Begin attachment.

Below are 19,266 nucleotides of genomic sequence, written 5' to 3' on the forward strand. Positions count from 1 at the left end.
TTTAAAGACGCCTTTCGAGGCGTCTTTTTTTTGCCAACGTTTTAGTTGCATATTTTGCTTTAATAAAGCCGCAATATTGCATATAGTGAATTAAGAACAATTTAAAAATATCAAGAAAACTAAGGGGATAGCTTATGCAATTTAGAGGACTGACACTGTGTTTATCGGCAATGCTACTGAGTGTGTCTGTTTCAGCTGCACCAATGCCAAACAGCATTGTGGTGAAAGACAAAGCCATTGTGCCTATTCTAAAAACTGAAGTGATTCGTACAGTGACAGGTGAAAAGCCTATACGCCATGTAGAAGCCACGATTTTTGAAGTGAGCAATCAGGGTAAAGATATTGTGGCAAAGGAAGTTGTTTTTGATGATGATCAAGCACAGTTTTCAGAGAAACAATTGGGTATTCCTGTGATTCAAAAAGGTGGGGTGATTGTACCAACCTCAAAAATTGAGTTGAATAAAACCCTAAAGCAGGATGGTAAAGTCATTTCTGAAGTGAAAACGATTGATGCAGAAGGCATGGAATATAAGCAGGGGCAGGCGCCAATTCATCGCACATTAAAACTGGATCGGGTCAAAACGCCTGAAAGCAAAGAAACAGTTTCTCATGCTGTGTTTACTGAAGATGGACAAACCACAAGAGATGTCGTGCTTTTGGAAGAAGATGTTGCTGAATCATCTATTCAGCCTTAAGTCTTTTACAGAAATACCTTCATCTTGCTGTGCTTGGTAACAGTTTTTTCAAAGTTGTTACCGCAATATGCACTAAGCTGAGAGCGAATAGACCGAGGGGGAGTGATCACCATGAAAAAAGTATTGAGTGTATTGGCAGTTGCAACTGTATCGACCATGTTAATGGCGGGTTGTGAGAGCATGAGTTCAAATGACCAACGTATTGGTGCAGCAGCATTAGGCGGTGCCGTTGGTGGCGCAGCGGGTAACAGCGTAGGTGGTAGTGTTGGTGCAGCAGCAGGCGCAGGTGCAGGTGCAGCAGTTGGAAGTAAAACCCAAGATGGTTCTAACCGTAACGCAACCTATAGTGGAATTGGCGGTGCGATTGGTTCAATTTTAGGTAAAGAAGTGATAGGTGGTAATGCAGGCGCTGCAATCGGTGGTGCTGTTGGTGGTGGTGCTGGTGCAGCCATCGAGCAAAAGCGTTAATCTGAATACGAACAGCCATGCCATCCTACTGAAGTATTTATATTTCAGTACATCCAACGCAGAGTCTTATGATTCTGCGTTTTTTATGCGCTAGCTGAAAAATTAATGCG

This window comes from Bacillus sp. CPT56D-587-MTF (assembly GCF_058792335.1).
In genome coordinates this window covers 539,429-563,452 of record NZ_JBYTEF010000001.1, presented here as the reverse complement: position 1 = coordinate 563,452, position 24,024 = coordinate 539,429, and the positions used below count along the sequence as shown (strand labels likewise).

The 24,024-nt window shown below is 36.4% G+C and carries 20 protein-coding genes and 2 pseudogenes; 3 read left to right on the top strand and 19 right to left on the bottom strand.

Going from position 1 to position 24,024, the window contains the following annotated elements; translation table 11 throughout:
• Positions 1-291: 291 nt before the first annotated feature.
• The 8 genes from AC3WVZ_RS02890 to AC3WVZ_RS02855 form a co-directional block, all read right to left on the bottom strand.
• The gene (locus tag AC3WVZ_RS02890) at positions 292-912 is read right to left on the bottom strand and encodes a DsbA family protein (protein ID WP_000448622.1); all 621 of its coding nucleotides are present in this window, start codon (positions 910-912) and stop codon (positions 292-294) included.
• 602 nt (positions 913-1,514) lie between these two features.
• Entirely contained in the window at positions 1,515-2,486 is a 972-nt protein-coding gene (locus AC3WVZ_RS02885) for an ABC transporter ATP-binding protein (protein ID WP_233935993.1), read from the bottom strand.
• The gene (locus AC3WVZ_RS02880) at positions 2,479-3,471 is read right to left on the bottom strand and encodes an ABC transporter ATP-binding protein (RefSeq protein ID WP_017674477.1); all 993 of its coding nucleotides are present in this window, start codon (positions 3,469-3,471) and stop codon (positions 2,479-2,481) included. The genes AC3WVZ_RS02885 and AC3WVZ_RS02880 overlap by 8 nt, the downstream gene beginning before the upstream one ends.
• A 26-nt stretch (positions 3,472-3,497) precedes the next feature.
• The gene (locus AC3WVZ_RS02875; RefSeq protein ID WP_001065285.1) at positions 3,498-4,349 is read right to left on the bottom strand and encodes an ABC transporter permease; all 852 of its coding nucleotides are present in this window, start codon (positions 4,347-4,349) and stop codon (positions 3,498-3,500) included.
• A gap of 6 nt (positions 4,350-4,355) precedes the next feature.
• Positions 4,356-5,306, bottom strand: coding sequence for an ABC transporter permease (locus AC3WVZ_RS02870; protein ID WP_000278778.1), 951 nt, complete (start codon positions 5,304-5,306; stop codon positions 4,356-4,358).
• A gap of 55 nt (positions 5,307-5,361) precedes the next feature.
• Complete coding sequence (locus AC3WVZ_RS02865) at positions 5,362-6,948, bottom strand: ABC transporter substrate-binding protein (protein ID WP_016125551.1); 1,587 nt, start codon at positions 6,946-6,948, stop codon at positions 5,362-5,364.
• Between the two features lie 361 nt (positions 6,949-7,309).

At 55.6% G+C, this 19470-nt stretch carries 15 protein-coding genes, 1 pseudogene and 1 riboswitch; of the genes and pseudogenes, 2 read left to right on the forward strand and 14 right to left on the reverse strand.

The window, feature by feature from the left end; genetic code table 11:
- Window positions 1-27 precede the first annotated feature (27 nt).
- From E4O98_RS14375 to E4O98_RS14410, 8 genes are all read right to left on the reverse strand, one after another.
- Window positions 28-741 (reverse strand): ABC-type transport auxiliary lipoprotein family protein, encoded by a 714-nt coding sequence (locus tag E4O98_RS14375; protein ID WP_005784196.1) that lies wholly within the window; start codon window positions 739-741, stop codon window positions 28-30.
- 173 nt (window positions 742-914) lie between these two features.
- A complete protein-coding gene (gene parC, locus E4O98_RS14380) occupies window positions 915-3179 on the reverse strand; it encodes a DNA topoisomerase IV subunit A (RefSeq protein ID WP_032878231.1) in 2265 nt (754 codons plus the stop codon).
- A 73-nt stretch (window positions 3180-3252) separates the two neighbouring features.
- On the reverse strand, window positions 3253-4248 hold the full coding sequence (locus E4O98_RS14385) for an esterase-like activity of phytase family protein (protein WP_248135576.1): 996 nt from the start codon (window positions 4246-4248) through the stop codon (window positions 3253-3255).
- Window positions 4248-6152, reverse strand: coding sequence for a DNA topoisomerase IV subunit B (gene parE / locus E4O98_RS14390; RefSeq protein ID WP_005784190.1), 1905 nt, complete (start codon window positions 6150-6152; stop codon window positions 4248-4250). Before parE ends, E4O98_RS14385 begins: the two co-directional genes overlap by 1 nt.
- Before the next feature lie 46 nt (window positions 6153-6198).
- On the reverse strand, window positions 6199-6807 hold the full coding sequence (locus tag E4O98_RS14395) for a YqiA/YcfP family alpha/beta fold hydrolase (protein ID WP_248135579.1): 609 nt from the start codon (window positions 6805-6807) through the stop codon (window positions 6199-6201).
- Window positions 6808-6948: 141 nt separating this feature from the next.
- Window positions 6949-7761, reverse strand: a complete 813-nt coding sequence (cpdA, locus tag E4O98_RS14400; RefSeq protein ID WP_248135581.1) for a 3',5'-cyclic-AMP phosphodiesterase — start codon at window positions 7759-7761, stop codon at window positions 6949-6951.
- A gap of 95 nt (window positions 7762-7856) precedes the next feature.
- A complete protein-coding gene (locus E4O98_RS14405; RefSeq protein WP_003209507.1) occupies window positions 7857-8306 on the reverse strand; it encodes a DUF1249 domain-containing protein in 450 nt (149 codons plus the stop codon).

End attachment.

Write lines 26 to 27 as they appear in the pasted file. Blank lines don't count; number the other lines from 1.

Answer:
- A complete protein-coding gene (gene parC, locus E4O98_RS14380) occupies window positions 915-3179 on the reverse strand; it encodes a DNA topoisomerase IV subunit A (RefSeq protein ID WP_032878231.1) in 2265 nt (754 codons plus the stop codon).
- A 73-nt stretch (window positions 3180-3252) separates the two neighbouring features.